Wednesday, January 16, 2013

Book Review of Adieu La Vie by Peter Robert Scott

Adieu La Vie, by Peter Robert Scott is an historic novel set in a village in western France. The setting is the Marais Poitevin region, a reclaimed marshland area with a picturesque canal network that we know well. My main interest to begin with was the familiar location, but I soon found the information on the effect that the Second World War had in this area to be fascinating. Being in the west of France we are not in an area that was directly affected by the ‘battles’ of war, but that doesn’t mean the area was untouched by the troubles and it was interesting to learn more about the day to day life and Occupation in the war years.

The story does jump from present day (end of 1999) to the war years and back again quite a bit as the main character Bernard tries to piece together a mystery surrounding a murder. Thankfully there is a handy character list at the front of the book for reference while you settle into who is who. Bernard originally left the village in his youth, but is back to spend some time with his sister-in-law following his brother’s recent death. Marlène’s behaviour is out of character and her family are concerned, has she simply lost the plot since her husband’s death, or is there really a score to be settled after all these years? Many people have secrets from the Occupation when the Germans became a part of village life, some moved on but others were not able or allowed to forget. Bernard revisits places and a time he has long since left behind, but can he help Marlène?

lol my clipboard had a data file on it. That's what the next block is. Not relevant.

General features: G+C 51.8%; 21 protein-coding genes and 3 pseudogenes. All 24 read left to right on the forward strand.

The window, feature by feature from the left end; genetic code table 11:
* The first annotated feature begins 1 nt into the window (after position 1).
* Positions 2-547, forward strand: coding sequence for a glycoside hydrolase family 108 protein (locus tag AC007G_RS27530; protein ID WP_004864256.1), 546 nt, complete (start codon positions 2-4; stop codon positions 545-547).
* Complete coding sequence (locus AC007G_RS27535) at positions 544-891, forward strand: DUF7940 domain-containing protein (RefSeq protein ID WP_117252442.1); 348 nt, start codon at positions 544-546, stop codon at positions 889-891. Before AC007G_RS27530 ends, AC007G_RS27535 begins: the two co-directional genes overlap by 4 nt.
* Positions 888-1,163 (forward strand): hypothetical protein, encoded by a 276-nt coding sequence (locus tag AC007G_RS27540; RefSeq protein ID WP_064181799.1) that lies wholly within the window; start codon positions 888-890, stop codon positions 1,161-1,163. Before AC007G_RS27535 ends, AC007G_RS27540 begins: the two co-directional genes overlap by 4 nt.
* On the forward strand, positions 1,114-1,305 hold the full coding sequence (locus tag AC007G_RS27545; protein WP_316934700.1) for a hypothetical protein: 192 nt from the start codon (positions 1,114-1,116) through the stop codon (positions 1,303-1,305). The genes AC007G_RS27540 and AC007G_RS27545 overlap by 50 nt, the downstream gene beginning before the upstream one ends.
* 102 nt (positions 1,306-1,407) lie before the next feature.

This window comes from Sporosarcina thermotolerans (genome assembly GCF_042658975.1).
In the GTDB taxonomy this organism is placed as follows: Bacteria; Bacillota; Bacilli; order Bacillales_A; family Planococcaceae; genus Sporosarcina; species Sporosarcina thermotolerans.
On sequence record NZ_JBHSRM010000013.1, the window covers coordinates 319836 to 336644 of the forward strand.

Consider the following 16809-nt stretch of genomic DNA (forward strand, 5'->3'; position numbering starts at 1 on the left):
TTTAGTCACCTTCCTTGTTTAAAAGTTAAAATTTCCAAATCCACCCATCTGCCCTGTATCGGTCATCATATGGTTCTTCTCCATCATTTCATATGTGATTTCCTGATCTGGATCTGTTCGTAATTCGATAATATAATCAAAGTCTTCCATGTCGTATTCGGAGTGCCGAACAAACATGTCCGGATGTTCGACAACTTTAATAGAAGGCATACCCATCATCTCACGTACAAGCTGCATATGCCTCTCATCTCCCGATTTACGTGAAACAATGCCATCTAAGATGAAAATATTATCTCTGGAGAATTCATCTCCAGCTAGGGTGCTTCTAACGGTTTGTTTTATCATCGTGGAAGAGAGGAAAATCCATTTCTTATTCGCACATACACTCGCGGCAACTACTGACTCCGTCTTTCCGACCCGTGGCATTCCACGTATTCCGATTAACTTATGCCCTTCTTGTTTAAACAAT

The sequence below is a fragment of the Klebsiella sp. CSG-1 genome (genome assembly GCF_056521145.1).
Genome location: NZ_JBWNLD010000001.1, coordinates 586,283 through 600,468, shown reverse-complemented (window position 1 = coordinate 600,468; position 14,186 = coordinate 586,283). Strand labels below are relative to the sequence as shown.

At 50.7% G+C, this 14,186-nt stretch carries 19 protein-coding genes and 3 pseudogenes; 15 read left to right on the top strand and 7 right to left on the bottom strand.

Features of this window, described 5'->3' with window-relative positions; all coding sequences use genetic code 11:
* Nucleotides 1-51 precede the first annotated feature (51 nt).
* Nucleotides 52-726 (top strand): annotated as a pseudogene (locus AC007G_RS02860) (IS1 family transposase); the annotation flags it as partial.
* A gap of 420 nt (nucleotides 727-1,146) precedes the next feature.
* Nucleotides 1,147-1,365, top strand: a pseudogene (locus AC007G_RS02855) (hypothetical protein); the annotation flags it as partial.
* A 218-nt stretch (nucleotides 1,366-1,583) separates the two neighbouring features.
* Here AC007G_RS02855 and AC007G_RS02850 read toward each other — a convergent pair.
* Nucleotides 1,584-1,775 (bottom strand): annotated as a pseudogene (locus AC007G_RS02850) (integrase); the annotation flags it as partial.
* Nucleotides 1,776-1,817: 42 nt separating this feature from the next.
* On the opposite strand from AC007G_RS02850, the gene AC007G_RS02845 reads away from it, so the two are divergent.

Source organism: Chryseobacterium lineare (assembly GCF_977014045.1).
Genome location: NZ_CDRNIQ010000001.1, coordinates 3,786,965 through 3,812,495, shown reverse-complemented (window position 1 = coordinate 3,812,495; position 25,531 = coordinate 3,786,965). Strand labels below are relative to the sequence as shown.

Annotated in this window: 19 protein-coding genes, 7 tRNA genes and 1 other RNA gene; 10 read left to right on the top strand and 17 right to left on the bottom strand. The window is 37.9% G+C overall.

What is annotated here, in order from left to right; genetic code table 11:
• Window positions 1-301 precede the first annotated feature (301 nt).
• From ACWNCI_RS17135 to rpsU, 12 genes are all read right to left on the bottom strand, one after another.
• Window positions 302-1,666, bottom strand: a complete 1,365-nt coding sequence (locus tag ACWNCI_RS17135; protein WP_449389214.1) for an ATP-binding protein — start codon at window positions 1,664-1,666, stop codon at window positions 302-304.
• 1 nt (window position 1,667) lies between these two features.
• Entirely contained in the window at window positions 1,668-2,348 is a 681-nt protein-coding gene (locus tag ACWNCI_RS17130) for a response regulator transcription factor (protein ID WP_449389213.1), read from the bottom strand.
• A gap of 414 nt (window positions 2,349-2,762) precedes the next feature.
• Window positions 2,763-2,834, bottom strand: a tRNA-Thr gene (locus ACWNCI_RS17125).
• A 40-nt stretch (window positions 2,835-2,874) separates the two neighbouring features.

For me, the fascination was in the history and I liked the pieces set in the war years the best, possibly as there was more life in the village then. The character of ‘old’ Bernard seemed a very difficult man to warm to, but there is a great tale of family love that spans the generations and a good bit of village politics and tittle-tattle too.

Adieu La Vie is available in paperback (£6.29) or kindle (£1.97) from Amazon and I would like to thank Peter for sending me a copy to read and review.

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